A good example of such an online investigation that asks the question: Who shot and killed the Thai policeman on 26th December 2013 near Gate 3 of the Japanese Stadium at Din Daeng. Anti-Government protesters were at the stadium to block and disrupt registration of political parties for the 2nd February elections. Those on the side of the protestors pointed the finger at the government as the killer, saying the fatal shot came from the top of a government building.
The Philip Marlowe who conducted the murder investigation explains his motivation for the investigation:
“I write this not to answer wider questions about the rights and wrongs but to try to clarify a narrower question of whether a policeman was killed by mysterious gunmen stationed on top of the Labour Ministry, which is – obviously – under the control of the government. The protesters claim that these men were most likely hired by Thaksin to shoot both protesters and police alike in order to paint the protesters as violent. To my knowledge, the government have yet to clarify who these men were, but have accused two protesters of firing down at police from nearby flats.” (The police have confirmed that the men in black on top of the Labour Ministry building were policemen.)
In the fog of street demonstrations and violence there are bound to be multiple perspectives and not everyone will agree that the evidence presented support the conclusion offered. Some media and citizen reporters reported, for example, that black-clad men were on top of the Labour Ministry, and that police attacked a protester’s vehicle smashing the windows. In the heat of street battles, the lines shift, the roles of attacker and victim shift causing confusion. Emerging from the confusion are conflicting reports.
Our online Philip Marlowe provides a detailed investigation into the gunman’s location, the height from which the shot was made and distance from the shooter to the spot where Pol Senior Sgt. Major Narong Pitisit was killed. Our online investigator presents his case to us, the jury, to decide whether given the trajectory of the entry and exist wound, the position of the body, the reports of the direction of other gunfire at the same time, that the killer, whoever he or she was, had not fired the shot from the top of the Labour Ministry.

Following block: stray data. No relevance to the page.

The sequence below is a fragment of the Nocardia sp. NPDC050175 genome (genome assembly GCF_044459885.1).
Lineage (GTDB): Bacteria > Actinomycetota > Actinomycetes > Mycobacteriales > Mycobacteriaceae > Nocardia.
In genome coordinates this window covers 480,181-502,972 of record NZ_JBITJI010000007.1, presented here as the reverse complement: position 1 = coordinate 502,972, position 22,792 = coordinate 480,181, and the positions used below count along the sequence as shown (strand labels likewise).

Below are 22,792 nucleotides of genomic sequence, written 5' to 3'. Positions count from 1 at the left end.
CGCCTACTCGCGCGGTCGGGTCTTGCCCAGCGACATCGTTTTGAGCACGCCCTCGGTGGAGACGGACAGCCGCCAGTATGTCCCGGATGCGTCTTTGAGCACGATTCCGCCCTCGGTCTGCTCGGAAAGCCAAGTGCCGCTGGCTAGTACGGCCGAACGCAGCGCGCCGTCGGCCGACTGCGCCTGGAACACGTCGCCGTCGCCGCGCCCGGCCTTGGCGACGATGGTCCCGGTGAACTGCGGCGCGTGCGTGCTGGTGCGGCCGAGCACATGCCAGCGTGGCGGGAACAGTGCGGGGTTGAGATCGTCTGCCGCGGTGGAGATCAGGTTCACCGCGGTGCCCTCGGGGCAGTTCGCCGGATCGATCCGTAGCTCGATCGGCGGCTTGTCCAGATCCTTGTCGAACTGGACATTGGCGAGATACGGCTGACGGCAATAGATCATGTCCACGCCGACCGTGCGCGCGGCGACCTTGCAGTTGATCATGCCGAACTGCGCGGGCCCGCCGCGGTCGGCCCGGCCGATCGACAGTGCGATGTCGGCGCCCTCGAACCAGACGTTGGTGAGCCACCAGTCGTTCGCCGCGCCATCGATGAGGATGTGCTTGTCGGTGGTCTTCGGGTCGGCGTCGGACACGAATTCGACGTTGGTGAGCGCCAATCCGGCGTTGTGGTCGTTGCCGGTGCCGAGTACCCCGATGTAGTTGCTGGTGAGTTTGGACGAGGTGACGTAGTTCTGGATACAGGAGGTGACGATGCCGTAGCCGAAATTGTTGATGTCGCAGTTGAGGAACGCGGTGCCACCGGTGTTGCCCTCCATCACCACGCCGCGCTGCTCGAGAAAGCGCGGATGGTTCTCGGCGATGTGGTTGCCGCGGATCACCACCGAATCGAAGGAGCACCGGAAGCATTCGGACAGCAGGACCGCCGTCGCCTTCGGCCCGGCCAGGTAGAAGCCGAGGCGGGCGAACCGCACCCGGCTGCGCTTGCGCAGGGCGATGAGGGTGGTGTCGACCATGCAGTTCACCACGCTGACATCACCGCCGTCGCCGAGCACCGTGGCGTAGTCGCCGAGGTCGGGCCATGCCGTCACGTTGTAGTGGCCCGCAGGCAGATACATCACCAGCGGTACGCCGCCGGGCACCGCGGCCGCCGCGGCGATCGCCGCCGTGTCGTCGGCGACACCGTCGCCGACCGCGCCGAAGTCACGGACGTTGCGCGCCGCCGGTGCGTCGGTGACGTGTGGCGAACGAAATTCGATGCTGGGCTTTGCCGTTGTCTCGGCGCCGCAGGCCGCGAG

The chaos of violence in a street demonstration makes detection of a precise killer more difficult. With multiple gunmen firing shots from various locations, and masses of people in and around the turmoil, it is often easier to conclude who couldn’t have fired a fatal shot than to pinpoint the actual gunman.
The private citizen investigation into the murder of the police officer Narong by using informational online resources has shaped a credible scenario that eliminates the rooftop of the Labour Ministry as the location of the gunman. Because something is credible and plausible doesn’t mean it is true or the final word. But it does put pressure on the authorities to either confirm or repudiate the scenario from the evidence they’ve gathered. The result is the creation of a new kind of courtroom for the digital age. Courtrooms and judges, prosecutors, police and witnesses are evolving into something new. Like the monopoly of information, the monopoly of justice is being disrupted by new technology.